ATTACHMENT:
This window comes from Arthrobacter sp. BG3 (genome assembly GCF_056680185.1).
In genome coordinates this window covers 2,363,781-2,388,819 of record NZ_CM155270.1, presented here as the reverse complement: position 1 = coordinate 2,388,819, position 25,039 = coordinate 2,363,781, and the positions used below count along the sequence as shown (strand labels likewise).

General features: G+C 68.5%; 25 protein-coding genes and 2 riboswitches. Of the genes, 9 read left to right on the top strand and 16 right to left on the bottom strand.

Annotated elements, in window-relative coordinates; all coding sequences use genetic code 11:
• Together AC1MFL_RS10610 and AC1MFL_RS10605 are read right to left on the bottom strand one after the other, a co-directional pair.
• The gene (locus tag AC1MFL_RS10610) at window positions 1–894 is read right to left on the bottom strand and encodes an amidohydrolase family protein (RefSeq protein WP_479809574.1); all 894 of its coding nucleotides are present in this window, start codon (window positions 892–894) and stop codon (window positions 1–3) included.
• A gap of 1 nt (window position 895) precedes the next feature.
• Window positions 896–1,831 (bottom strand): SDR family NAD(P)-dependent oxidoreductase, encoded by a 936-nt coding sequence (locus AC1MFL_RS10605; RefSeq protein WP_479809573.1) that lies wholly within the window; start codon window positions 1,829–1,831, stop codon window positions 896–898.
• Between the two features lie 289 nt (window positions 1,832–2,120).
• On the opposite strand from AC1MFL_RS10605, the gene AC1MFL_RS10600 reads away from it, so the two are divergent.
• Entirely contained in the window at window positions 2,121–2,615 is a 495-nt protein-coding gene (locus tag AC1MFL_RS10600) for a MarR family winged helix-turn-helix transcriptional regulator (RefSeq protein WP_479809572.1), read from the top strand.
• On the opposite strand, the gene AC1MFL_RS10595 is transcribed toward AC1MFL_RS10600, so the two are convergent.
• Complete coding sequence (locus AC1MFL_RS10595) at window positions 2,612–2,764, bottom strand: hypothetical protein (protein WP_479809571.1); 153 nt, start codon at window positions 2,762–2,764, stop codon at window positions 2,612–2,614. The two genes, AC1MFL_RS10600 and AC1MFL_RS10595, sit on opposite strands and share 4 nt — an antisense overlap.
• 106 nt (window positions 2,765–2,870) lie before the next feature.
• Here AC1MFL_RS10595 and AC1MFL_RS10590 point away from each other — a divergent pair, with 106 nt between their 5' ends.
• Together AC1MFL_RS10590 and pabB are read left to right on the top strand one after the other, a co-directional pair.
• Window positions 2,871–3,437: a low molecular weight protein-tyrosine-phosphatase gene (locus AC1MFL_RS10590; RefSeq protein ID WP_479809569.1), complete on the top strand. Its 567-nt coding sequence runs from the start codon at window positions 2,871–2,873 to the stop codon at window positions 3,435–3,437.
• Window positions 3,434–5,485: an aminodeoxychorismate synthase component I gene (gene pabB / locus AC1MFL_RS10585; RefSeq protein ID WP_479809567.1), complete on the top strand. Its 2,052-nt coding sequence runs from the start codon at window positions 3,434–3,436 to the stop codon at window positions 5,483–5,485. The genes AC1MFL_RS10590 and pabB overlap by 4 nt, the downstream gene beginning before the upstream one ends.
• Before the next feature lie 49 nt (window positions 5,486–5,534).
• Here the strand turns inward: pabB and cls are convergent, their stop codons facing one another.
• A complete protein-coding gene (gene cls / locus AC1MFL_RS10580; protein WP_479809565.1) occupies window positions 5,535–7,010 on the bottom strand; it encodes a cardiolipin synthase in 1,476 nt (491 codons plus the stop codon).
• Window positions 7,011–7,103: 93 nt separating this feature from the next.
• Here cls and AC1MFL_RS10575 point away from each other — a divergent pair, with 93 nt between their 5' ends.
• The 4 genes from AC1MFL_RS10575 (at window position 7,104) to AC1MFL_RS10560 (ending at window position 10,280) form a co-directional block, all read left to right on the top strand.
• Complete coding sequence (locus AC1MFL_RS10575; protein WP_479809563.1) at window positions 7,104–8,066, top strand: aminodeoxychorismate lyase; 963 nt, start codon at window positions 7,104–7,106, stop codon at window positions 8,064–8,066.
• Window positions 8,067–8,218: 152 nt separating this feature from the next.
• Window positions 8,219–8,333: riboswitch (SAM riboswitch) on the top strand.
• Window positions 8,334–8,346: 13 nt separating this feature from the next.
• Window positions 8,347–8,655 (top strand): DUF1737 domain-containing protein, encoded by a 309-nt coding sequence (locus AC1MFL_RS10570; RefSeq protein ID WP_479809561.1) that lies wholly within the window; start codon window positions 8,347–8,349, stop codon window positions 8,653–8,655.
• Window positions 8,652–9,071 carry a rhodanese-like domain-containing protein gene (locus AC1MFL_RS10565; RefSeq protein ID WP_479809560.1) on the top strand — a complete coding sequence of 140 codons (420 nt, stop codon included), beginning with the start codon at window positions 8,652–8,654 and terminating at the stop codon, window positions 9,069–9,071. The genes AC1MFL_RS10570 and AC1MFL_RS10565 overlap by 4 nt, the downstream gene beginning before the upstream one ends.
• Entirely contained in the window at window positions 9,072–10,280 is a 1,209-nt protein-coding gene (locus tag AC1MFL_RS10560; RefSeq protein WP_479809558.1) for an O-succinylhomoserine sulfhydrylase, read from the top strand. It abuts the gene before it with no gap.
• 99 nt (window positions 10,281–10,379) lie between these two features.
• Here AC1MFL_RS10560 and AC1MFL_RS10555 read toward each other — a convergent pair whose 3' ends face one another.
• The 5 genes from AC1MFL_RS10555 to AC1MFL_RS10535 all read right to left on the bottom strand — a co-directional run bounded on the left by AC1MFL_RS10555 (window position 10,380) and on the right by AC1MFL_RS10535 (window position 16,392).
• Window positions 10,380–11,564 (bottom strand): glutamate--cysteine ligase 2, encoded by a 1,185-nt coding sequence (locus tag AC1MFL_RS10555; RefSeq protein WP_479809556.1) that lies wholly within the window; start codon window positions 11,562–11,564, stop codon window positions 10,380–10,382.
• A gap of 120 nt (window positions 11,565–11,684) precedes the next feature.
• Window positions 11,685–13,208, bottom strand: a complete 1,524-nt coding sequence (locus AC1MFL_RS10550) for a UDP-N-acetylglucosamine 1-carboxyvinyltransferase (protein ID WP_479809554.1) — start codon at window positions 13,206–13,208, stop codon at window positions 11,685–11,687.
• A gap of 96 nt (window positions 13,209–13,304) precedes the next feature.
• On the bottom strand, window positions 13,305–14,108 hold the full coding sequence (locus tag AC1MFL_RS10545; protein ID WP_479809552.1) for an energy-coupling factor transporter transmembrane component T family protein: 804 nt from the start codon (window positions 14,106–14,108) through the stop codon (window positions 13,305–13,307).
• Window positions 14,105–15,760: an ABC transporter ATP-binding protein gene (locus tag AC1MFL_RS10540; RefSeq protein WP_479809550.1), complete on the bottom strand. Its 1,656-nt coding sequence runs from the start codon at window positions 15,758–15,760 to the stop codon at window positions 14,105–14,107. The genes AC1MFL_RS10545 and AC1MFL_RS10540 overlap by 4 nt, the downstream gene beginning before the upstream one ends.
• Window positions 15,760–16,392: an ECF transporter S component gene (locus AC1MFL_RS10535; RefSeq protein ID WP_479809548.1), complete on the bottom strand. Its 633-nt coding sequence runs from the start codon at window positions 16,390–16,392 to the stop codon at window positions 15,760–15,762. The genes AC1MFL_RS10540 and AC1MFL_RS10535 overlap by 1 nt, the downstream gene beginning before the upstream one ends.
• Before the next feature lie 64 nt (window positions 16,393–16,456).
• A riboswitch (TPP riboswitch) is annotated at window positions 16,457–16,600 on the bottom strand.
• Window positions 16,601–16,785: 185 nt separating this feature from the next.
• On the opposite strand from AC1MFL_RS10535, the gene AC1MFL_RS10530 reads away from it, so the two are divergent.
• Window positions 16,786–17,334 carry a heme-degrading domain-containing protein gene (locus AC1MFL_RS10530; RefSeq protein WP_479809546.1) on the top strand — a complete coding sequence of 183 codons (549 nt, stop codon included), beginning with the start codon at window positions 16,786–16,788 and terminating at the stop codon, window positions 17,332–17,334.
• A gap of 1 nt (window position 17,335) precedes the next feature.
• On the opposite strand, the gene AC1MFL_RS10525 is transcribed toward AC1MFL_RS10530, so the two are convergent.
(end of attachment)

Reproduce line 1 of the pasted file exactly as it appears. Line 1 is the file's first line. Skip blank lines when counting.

This window comes from Arthrobacter sp. BG3 (genome assembly GCF_056680185.1).